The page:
On a slow pass across the floor. It helped to keep my knees bent.

On a slow pass across the floor. It helped to keep my knees bent and loose.

Surprisingly, my mid-foot strike Skechers sneakers (which I adore) made things a bit more challenging, as it made me more sensitive to wobbles in the board. You can see me rocking back and forth on the board in the video. If I were to do it again, I might wear my “barefoot” running shoes or even dance shoes that give my heel and toe equal purchase.

We did a first short round and took a break to watch some videos of other hoverboard users before coming back for one longer session. The batteries on the board don’t last long yet, but I got to use the full charge since I was a solo visitor. (Unexpected luxury!) In the second round, we practiced stopping and spinning the board (verrrrry slooooowly).

It’s very hard to steer without friction to play with, and more than once I ended up hitting the lip of the halfpipe, stopping the board. Interestingly, some movement is enabled by exploiting inconsistencies in the board (it favors one side, so shifting weight towards one side results in a slight spin.) But I am proud to say that I never fell off in any sort of spectacular fashion (though I did, of course, have to step off to regain balance on multiple occasions), and as far as I’m concerned that makes the whole thing a success.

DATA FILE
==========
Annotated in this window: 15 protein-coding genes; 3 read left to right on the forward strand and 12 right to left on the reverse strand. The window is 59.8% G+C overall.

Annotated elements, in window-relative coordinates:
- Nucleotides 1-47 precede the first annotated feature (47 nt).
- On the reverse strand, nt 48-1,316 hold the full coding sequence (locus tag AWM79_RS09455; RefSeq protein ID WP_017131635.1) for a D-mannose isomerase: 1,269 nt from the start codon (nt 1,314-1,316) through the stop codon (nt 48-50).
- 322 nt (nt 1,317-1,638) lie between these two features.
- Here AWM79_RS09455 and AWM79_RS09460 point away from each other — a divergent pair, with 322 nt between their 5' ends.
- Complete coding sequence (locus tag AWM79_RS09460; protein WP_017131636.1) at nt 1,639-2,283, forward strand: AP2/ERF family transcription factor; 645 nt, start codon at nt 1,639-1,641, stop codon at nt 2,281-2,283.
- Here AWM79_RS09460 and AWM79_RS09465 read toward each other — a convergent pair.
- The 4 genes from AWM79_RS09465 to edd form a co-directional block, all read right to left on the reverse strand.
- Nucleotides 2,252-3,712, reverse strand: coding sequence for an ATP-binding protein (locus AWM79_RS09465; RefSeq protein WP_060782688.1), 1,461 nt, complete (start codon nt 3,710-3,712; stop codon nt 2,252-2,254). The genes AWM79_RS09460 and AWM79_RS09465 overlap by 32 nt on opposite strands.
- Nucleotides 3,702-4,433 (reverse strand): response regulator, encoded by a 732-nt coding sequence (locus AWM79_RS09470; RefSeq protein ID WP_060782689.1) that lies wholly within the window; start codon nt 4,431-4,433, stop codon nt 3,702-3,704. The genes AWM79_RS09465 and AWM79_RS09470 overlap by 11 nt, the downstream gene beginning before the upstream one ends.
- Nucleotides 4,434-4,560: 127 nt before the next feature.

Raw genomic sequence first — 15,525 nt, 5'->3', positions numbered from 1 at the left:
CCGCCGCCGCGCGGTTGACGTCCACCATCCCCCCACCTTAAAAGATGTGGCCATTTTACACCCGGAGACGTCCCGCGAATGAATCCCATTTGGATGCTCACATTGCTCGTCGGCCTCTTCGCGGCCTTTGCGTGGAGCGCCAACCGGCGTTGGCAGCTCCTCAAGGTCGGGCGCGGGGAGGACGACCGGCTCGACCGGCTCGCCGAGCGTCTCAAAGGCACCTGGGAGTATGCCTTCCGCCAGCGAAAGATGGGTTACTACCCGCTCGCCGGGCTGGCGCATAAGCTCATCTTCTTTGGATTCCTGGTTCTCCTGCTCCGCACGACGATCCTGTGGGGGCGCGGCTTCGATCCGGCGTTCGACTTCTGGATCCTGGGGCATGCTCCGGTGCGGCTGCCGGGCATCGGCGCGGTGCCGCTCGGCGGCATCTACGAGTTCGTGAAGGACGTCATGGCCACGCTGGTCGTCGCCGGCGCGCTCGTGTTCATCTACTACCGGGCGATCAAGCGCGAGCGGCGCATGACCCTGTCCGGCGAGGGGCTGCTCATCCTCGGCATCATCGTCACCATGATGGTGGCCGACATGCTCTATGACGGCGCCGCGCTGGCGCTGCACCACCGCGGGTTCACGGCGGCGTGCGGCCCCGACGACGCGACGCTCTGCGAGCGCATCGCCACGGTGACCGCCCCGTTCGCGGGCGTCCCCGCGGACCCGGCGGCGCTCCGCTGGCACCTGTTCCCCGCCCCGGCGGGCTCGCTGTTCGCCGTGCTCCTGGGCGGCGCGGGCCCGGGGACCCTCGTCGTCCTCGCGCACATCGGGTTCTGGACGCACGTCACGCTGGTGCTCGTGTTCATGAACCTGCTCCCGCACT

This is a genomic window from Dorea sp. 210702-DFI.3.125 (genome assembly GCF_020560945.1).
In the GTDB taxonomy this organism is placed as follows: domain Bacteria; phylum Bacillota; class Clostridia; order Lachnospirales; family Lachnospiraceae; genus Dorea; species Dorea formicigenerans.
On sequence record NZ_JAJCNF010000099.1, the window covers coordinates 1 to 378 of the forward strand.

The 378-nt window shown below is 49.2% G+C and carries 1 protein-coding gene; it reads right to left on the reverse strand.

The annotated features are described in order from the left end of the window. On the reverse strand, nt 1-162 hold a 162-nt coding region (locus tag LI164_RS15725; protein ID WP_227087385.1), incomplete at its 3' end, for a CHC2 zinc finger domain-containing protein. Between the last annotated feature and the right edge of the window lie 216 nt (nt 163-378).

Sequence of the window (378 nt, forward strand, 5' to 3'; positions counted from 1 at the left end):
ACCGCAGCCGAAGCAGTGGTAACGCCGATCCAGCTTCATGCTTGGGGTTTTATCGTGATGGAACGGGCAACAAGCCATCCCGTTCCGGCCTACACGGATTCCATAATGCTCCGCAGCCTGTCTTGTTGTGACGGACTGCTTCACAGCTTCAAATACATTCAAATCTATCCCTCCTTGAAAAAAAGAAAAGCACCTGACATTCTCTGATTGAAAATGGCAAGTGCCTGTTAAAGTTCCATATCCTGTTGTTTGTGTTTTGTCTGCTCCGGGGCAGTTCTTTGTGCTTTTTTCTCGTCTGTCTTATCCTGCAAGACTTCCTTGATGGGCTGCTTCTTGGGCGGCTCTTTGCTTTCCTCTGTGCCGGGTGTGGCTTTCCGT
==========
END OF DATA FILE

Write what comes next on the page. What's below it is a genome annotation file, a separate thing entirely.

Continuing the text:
Look Ma, no friction!

I was also delighted to meet the team and hear their stories first-hand. I love that this small team of people (and it is a small team!) made this a reality. Many had to accept their job blindly due to the secretive work, and I empathized with that, having accepted my Amazon offer for an undisclosed project. Great opportunity often hides behind great risk.

Once the board ran out of batteries beneath my feet, we wrapped by taking a look at a future application of the Hendo technology. I’m not sure it’s public knowledge, so I’ll refrain from describing it here. But I was inspired by the possibility it represented. There’s more than half-pipes in their future if all goes well. After a few final posed pictures, we parted ways.

In just a few days, Hendo will be unveiling their next-generation hoverboard, funded by the Kickstarter campaign earnings. I’m sure the version I rode will soon be mounted on the wall in their ad-hoc hall of fame. I hope the noise is a bit under control, and hopefully battery life is increased. But it will likely never become commonplace – unless sidewalks become conductive surfaces, in which case…

But as far as Kickstarter experiences go, being one of the first few hundred human beings to ride a hoverboard is going to be hard to beat. My family was REALLY into the Back to the Future trilogy. The trilogy releases were a Big Deal. Went to Universal Studios when the (terrible) BTTF ride opened and waited 3 hours in line. But never did I think while watching that I’d be one of the first to ride a functioning hoverboard.

And the egalitarian nature of the experience was interesting to me, too – that pledge level was open to everyone, and the price was reasonable as experiential rewards go. Admittedly, $100 is a lot to many people, to say nothing of travel costs if needed. But in 1989 when these movies were made, cutting-edge technology wasn’t financed by the public. I suspect only venture capitalists and the wealthy had access to inspiring experiences and technologies in their true infancy. As it turns out, our version of 2015 is slightly more egalitarian.